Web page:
Why do distant things get blurred when we concentrate on things close to us? Why can't we see things which are very close to us? Let's explore how our eyes work and get answers to questions like these by exploiting the power of ray diagrams . Created by Mahesh Shenoy.
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- Won't refraction of light occur in the aqueous humor and vitreous humor because they are a fluid and hence there is a change in the medium ?(3 votes)
- Aqueous humor and vitreous humor both have ~almost~ the same refractive indices. So, much refraction won't occur there.(4 votes)
- The ciliary muscles are connected to the lens through several muscle fibres. When they relax, the lens bulges out, which shortens its focal length. This statement is false right...?(3 votes)
- Focus is the point, where the light rays meet after refraction (or reflection). So, in the above video why do we consider the point at which one rays crosses the principal axis as the focus (even when both the rays don't meet there)?(1 vote)
- You're right; just a slight mistake. Focus is of two types: real focus and virtual focus. Your definition of focus is for real focus. In virtual focus, we consider the point where the light rays appear to meet.
Hope that helps. :)(2 votes)
- What is the refractive index of the eye lens ?(1 vote)
Answer to this question and many others here!(1 vote)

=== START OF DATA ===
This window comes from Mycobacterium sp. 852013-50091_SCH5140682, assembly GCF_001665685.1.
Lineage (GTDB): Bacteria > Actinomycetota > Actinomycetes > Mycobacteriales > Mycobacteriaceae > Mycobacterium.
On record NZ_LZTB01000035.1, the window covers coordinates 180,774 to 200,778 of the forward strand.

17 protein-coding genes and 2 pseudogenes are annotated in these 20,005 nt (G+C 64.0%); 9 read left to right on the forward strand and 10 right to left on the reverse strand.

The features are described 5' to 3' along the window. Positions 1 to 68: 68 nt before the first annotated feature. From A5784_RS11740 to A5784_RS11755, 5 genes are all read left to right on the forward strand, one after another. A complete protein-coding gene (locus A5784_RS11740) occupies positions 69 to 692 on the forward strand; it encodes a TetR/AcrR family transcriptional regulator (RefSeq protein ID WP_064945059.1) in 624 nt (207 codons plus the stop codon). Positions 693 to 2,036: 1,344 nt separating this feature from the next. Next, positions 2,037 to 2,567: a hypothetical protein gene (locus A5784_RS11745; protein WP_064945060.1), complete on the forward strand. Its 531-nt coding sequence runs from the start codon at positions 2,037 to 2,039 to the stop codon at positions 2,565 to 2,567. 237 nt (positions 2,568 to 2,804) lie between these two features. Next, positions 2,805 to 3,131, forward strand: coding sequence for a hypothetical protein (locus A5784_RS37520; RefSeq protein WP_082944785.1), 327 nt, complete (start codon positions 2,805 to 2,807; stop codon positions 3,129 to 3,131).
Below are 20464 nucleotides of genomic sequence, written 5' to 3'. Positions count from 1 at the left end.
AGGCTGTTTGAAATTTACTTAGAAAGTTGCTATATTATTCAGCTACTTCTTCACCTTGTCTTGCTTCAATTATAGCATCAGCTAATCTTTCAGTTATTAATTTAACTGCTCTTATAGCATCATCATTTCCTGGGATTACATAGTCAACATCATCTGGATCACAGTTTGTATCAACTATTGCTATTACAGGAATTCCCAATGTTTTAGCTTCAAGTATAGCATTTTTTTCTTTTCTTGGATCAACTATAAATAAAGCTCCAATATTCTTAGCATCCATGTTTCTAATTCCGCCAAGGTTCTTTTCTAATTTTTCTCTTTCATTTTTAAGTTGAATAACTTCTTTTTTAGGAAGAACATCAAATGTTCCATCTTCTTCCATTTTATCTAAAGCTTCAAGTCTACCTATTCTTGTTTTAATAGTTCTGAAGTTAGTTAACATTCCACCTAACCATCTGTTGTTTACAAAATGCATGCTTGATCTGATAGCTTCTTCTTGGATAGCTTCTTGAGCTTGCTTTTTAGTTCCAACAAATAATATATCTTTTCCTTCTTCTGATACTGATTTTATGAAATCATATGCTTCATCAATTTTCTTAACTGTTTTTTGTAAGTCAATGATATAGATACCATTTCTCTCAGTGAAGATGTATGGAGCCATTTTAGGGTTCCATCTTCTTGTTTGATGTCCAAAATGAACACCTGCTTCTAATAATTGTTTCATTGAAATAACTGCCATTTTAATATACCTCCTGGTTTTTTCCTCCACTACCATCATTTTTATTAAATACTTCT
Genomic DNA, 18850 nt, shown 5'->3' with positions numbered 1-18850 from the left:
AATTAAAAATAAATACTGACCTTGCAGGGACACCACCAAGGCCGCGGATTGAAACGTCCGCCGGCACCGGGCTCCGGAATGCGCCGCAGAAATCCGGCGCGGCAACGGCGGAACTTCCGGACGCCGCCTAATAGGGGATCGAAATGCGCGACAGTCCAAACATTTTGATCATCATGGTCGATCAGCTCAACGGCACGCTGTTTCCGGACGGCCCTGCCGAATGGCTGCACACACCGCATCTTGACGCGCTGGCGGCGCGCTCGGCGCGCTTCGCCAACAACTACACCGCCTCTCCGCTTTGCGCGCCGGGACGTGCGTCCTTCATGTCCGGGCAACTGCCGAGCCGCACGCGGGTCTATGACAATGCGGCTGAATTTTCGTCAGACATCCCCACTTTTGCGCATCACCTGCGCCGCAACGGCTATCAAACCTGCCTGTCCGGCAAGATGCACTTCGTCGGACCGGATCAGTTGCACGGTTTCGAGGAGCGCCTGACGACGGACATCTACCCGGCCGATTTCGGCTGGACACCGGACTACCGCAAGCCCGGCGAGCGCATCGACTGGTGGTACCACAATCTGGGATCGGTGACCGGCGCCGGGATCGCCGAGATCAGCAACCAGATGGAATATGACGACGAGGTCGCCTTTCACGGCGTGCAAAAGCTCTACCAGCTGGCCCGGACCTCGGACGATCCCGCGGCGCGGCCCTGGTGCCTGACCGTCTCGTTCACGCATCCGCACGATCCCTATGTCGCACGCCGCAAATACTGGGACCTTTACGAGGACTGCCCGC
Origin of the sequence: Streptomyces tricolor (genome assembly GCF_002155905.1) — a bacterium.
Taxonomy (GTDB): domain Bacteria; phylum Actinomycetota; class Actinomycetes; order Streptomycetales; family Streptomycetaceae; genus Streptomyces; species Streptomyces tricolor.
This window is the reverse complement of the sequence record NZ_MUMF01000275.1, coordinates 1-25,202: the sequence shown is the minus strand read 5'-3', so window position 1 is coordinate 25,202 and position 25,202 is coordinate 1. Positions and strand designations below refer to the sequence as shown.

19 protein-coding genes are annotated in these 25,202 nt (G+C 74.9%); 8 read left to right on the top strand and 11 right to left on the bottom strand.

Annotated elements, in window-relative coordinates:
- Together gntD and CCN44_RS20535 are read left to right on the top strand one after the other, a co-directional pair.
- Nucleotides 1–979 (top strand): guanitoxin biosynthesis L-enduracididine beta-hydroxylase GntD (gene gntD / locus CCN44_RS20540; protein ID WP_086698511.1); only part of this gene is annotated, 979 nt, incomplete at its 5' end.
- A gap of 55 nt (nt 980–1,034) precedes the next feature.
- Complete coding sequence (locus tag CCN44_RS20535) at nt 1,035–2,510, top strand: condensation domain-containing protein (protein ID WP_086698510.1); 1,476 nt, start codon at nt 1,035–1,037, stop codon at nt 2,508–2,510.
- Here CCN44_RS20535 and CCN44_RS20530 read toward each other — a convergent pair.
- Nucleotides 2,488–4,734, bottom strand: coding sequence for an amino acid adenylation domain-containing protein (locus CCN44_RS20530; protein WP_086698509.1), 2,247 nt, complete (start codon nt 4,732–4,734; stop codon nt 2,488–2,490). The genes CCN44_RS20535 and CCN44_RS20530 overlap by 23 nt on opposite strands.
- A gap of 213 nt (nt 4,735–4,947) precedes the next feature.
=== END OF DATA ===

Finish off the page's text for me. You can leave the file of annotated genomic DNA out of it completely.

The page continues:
when you're focusing on something very close to us like this Batman think which are far away from us like this tree gets blurred similarly if you were to focus on the tree then Batman gets blurred why does this happen well the short answer is because our eye keeps changing its focal length well in this video we're gonna explore exactly what it means why and how it does that to understand this logically we will first take a look at a human eye now an eye is a really complicated thing with a lot of parts in it but we're going to ignore almost all of them and only consider it on the ones which are relevant to us and one of them is this lens it's a convex lens that converges the incoming beam of light and the second important part is the retina the retina is like a screen which has all light-sensitive cells and here's the key thing if you want to see something clearly if you want to focus on something very clearly then the rays of light from that object have to be focused on the retina so I repeat to see something very clearly the rays of light have to be focused on the retina so let's go ahead and draw a principal axis and let's see what happens when you're looking at that tree which is far away suppose we took a point on this tree and drew a couple of rays of light coming towards our eye since this tree is really far away the rays of light that are coming towards our eye are almost parallel to the principal axis here they are let's see what happens to them after refraction well if you look at this way it is passing through the optic Center and the ray of light passing through the optic Center goes undeviated means this way volcko and hit our retina at this point what happens with this ray of light well this ray of light will Bend downwards because it's a convex lens it'll converge the beam of light and in order for us to see this tree clearly if you're focusing on this tree then this ray of light must meet up with this ray at the retina they have to get focused at the retina so our eyes will Bend these Ray's somewhat like this all right this means that the principal focus of our eyes must be at this point does that make sense because any parallel ray of light after refraction through it convex lenss passes through the principal focus and so this has to be the principal focus of our eye so right now that is the principal focus of our eye and this is the focal length this distance is the focal length now let's see what happens to Batman all right remember Batman is really close to us this distance is not to scale that tree is far away and also remember that our eyes are right now still focusing on that tree so the principal focus is right over here so let's draw a couple of rays from Batman and see where those rays of light get focused again one ray of light passing through the optic Center goes undeviated and the ray of light which is parallel to the principal axis well that will just Bend like before passing through the principal focus and here is our principal focus so this ray of light will hit the retina over here and as a result can you see the two rays of light are not being focused on our retina they might get focused somewhere behind the retina and that's the reason and as a result Batman will not get focused right now and that's exactly what's happening right now the rays of light from this tree which are almost parallel to each other the green rays of light are being focused onto our retina but the rays of light from that Batman is not being focused a Batman is blur so this is the case when we are looking at things which are far away when we are focusing on things which are at large distances okay now let's say you want to focus on Batman what should your eyes do again if you just look at the ray diagrams we can figure this out now if you want to focus on Batman that means these rays of light must meet on the retina well this ray of light will always go undeviated so nothing can be done over here which means that our eyes must Bend this ray this ray all the way to meet here and that can only happen if this were the principal focus so in other words when you are focusing on Batman or something which is very close to you the principal focus comes closer the focal length of your eye gets shorter so this is now the new focal length and now what happens is the rays of light from tree well I'm pretty sure you can guess now the rays of light from the tree are parallel again this ray goes undeviated it doesn't matter what the focal length is but now this ray of light well it has to pass through the focal length and so it'll also bend the same way and as a result now the rays of light from the tree are no longer focused on the retina they are now being focused over here and that's why when you focus on Batman the tree gets blurred and this is the situation when you're focusing on things close to us at short distances so the key takeaway is that when your eyes are focusing on something at short distances very close to you they require short focal length and while focusing on something at large distances they require a large focal length and it is for this reason when you're focusing on one object the other one gets blurred so we are pretty much answered our question but let's go a little bit deeper well first of all this ability that our eyes possess to change its focal length it's given a name it's called accomodation eco-mode Asian so accommodation is the ability that our eyes have to change its focal length depending upon what it's focusing on well the big question is how does our eye decrease its focal length what does it do well think about it if you want to decrease the focal length then the rays of light was been more does that make sense and what is this bending depend on well the bending really depends on the curvature of Orleans more the curvature of the lens more will be the bending so in order to decrease the focal length from here to here the lens must be more curved and how does that happen well this is not a you know this is not a glass lens obviously we don't have a piece of glass in our eyes this is a lens which has some fluid inside it and so its shape can be easily changed so our eyes do that it's just you know they make this lens more curved by this pushing on it from the top so when it gets pushed it gets squashed a little bit and as a result it ends up getting bulged so something like this happens here so you'll get both a little bit and as a result the lens is now more curved than before of course I've exaggerated up over here and that's how the focal length decreases and similarly if you want to increase back the focal line bring it back to what we had before well then you let go of this pushing force it'll snap back over here so this is how accomodation happens but then we can further go here and ask well what's making that what's pushing this lens well there are a couple of muscles over here which haven't shown let me show that it's these muscles called the ciliary muscles the name is not so important but they are the ones which are responsible for pushing on this lens and decreasing its focal length and again if they release that pushing force the lens snaps back to its normal position and now the focal and increases of course in reality it's a little bit more complicated than that we don't have to worry too much about this so as the objects come closer and closer the ciliary muscles start pushing onto it to make that lens more curved so that the focal and decreases in order to see the object all right one last thing is that if our Batman were to come even closer then if you drew the same ray diagram again the focal length should get even shorter closer the distance shorter the distance of the object shorter is the focal length and that means our lens must get even more curved but there is a limit to how much your lens can curve and therefore there's a limit to how short the focal length can be suppose now we have reached the limit then this is the nearest distance at which you can keep an object and you can still focus it and that point we usually represent as D and we call that as the near point so near point represents the shortest distance at which you can keep your object and still focus it and now if you keep the object if Batman were to come even closer well now the ciliary muscles can't push anymore we've reached our limit and so we cannot shorten the focal length anymore and as a result this ray of light cannot be focused on the retina anymore it can't because it needs to have a smaller focal length and so as a result the focal line will not get shortened anymore and so the rays of light will no longer get focused and you can test this just take your finger and bring it very close to your eye and you will see you'll not be able to focus it the near point distance really depends on a lot of factors but the average distance we usually take that as 25 centimeters this means any object kept closer that 25 centimeters cannot be focused on our retina remember this is an average distance it doesn't mean every eye has a near point of 25 centimeters some eyes will have smaller than that some eyes will also have larger than that interestingly our eyes don't have a far point there is no limit to how far an object should be to bring it to focus even if the Jake was at infinity for example stars at large distances you can still bring them to focus this is the maximum focal in that our eyes have and so those rays can be easily focused over here it's only the minimum distance that matters to us that's the near point that matters to us so to quickly summarize everything our eyes adjust its focal length depending upon how close or how far the objects are to bring them to focus and this phenomenon is called as accommodation but there's a limit to the accommodation if the objects are too close then your eyes cannot decrease the focal length anymore and so it will just be blurred